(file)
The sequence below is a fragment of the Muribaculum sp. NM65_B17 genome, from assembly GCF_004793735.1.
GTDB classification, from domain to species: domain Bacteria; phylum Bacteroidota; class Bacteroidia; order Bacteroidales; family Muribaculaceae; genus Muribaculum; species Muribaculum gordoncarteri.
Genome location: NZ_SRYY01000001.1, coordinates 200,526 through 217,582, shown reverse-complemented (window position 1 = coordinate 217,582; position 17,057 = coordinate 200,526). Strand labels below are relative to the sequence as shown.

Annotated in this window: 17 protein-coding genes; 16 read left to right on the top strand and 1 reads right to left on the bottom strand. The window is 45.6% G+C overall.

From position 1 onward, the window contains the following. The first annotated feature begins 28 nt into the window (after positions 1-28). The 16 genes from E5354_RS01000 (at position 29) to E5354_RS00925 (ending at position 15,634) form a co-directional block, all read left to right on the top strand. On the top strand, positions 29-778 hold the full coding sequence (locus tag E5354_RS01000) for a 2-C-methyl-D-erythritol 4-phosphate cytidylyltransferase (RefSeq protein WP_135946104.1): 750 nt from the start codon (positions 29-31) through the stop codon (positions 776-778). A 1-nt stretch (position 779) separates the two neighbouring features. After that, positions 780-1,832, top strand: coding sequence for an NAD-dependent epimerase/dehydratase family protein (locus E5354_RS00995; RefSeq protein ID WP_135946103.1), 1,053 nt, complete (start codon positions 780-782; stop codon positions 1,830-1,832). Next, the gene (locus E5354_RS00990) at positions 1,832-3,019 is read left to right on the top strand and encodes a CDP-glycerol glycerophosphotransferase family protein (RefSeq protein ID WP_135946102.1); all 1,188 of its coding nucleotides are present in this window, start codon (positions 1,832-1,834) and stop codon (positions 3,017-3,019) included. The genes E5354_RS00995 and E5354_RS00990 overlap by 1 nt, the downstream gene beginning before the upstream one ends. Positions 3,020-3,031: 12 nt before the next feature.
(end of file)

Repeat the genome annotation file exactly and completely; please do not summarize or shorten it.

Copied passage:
The sequence below is a fragment of the Muribaculum sp. NM65_B17 genome, from assembly GCF_004793735.1.
GTDB classification, from domain to species: domain Bacteria; phylum Bacteroidota; class Bacteroidia; order Bacteroidales; family Muribaculaceae; genus Muribaculum; species Muribaculum gordoncarteri.
Genome location: NZ_SRYY01000001.1, coordinates 200,526 through 217,582, shown reverse-complemented (window position 1 = coordinate 217,582; position 17,057 = coordinate 200,526). Strand labels below are relative to the sequence as shown.

Annotated in this window: 17 protein-coding genes; 16 read left to right on the top strand and 1 reads right to left on the bottom strand. The window is 45.6% G+C overall.

From position 1 onward, the window contains the following. The first annotated feature begins 28 nt into the window (after positions 1-28). The 16 genes from E5354_RS01000 (at position 29) to E5354_RS00925 (ending at position 15,634) form a co-directional block, all read left to right on the top strand. On the top strand, positions 29-778 hold the full coding sequence (locus tag E5354_RS01000) for a 2-C-methyl-D-erythritol 4-phosphate cytidylyltransferase (RefSeq protein WP_135946104.1): 750 nt from the start codon (positions 29-31) through the stop codon (positions 776-778). A 1-nt stretch (position 779) separates the two neighbouring features. After that, positions 780-1,832, top strand: coding sequence for an NAD-dependent epimerase/dehydratase family protein (locus E5354_RS00995; RefSeq protein ID WP_135946103.1), 1,053 nt, complete (start codon positions 780-782; stop codon positions 1,830-1,832). Next, the gene (locus E5354_RS00990) at positions 1,832-3,019 is read left to right on the top strand and encodes a CDP-glycerol glycerophosphotransferase family protein (RefSeq protein ID WP_135946102.1); all 1,188 of its coding nucleotides are present in this window, start codon (positions 1,832-1,834) and stop codon (positions 3,017-3,019) included. The genes E5354_RS00995 and E5354_RS00990 overlap by 1 nt, the downstream gene beginning before the upstream one ends. Positions 3,020-3,031: 12 nt before the next feature.